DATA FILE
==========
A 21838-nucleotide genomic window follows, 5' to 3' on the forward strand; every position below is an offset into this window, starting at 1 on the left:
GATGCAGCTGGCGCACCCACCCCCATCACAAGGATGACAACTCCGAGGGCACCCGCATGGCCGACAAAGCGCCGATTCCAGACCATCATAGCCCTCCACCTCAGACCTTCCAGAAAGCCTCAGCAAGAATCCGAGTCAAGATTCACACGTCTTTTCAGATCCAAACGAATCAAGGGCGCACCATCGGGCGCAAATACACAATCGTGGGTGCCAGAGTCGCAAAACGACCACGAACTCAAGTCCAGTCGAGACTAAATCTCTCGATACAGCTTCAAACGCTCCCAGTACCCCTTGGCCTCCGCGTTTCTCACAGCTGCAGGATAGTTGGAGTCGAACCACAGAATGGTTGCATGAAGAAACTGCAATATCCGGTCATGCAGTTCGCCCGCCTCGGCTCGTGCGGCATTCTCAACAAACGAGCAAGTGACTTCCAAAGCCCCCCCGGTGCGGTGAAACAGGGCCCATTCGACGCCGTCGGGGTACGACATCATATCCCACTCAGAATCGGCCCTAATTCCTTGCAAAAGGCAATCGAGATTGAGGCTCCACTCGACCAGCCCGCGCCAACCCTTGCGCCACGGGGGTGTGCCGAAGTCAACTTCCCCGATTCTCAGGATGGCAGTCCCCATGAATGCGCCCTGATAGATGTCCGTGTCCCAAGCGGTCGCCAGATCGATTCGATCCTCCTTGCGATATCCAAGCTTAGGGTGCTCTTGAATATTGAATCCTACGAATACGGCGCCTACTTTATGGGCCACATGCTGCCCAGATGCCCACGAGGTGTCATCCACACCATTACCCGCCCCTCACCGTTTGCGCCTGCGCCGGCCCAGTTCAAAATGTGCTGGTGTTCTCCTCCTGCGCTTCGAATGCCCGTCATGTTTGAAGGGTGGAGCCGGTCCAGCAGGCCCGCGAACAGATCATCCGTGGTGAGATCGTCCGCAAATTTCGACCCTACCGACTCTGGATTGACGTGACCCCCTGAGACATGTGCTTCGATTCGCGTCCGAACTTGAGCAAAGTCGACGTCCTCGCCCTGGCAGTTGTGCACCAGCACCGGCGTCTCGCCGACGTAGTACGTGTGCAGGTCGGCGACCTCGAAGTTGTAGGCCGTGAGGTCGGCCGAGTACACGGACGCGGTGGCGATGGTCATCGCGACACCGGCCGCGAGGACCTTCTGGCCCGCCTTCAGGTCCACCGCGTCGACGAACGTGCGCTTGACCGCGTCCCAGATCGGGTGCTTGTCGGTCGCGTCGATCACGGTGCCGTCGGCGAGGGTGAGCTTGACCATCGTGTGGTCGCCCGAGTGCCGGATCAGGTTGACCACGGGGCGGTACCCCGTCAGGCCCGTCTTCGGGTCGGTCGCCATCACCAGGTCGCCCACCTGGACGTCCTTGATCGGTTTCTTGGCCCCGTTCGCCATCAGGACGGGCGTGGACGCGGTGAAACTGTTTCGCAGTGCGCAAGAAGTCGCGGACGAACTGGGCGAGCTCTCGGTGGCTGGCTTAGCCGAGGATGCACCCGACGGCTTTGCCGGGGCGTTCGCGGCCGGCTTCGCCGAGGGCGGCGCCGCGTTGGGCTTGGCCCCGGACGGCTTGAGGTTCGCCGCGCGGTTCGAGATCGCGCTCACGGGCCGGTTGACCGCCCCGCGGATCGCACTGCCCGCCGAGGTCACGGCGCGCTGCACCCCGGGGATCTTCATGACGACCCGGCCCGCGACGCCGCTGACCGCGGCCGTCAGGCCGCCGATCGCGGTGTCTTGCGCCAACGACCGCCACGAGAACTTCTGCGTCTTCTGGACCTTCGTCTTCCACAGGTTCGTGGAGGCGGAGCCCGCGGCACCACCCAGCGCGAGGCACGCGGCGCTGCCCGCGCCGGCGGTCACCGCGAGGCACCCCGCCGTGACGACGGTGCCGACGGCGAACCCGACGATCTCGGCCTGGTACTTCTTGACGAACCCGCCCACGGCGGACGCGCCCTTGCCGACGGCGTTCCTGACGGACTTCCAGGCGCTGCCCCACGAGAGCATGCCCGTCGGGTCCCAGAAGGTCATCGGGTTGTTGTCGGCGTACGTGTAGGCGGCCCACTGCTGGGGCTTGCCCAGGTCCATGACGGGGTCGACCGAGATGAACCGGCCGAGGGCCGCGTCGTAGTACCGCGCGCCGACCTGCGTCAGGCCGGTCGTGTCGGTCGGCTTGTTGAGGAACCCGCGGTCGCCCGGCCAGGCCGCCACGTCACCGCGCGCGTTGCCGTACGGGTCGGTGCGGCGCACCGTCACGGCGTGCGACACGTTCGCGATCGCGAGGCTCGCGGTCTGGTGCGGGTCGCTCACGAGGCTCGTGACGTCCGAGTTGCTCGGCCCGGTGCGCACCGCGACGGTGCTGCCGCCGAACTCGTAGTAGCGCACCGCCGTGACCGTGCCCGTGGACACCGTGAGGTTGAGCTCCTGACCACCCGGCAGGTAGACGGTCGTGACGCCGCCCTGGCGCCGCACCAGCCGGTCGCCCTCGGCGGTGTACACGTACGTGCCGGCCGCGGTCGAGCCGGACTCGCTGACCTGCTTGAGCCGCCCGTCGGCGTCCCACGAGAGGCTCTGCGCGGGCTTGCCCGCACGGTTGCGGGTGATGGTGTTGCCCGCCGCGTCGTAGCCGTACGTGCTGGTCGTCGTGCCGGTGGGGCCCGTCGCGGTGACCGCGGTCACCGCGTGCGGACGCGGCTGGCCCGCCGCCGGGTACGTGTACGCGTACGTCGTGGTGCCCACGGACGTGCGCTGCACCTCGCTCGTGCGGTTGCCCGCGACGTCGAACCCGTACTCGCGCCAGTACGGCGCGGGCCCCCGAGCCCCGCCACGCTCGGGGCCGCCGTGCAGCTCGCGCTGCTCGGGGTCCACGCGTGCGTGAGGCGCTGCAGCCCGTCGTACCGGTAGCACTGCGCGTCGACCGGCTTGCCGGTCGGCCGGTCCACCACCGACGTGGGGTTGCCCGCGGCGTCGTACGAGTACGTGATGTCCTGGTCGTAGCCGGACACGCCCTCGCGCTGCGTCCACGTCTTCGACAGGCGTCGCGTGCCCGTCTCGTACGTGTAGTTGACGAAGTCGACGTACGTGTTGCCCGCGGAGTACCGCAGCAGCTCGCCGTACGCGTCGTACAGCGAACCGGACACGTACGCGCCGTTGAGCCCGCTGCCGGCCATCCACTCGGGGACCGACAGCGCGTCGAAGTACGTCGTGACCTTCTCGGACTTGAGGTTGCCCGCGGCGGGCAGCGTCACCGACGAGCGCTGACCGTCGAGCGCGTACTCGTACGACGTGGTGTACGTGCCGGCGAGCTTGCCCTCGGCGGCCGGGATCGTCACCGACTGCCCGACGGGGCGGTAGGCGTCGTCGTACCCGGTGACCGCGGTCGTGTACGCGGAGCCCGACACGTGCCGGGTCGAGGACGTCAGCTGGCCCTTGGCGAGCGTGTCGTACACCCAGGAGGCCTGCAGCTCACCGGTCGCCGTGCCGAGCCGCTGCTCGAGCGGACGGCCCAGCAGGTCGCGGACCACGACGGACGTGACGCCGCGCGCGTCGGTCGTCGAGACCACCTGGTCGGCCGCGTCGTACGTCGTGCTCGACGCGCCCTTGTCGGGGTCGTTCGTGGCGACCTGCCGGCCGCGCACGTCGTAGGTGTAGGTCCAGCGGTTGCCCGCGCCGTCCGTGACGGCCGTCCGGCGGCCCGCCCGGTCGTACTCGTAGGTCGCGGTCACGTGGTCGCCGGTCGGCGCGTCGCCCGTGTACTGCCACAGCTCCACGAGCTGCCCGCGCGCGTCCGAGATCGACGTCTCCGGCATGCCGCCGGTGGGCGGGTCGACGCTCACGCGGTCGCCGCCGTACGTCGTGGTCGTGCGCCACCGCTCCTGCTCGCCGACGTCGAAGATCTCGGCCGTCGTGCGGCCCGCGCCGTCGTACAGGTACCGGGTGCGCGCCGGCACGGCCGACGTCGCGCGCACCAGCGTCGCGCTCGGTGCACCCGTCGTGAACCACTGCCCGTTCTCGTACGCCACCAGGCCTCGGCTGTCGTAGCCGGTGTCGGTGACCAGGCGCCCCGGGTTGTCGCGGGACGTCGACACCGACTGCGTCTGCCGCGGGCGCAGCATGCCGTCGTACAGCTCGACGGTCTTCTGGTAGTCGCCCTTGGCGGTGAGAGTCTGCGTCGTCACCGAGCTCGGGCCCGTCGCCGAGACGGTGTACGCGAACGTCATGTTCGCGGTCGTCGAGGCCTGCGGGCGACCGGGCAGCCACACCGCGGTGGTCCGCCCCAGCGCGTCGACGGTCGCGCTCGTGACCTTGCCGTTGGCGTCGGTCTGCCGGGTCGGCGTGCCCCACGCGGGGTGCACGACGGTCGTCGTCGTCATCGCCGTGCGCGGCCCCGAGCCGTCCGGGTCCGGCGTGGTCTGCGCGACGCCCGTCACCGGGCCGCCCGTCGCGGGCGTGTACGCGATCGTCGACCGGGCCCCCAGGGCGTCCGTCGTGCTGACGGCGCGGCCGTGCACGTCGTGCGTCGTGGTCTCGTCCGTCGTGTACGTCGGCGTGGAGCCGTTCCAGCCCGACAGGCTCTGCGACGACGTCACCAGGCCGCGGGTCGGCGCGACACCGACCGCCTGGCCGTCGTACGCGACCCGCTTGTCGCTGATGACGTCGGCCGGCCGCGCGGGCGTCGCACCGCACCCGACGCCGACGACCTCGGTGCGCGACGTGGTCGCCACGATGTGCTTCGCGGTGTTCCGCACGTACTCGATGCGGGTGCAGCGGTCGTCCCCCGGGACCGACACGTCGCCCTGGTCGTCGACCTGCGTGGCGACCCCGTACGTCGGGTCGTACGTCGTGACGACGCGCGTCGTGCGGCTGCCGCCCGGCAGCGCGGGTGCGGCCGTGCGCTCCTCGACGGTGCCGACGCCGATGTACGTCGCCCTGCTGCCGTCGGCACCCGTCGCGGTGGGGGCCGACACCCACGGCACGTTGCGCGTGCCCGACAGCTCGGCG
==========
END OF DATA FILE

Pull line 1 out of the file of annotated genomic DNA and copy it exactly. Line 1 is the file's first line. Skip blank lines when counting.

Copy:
A 21838-nucleotide genomic window follows, 5' to 3' on the forward strand; every position below is an offset into this window, starting at 1 on the left: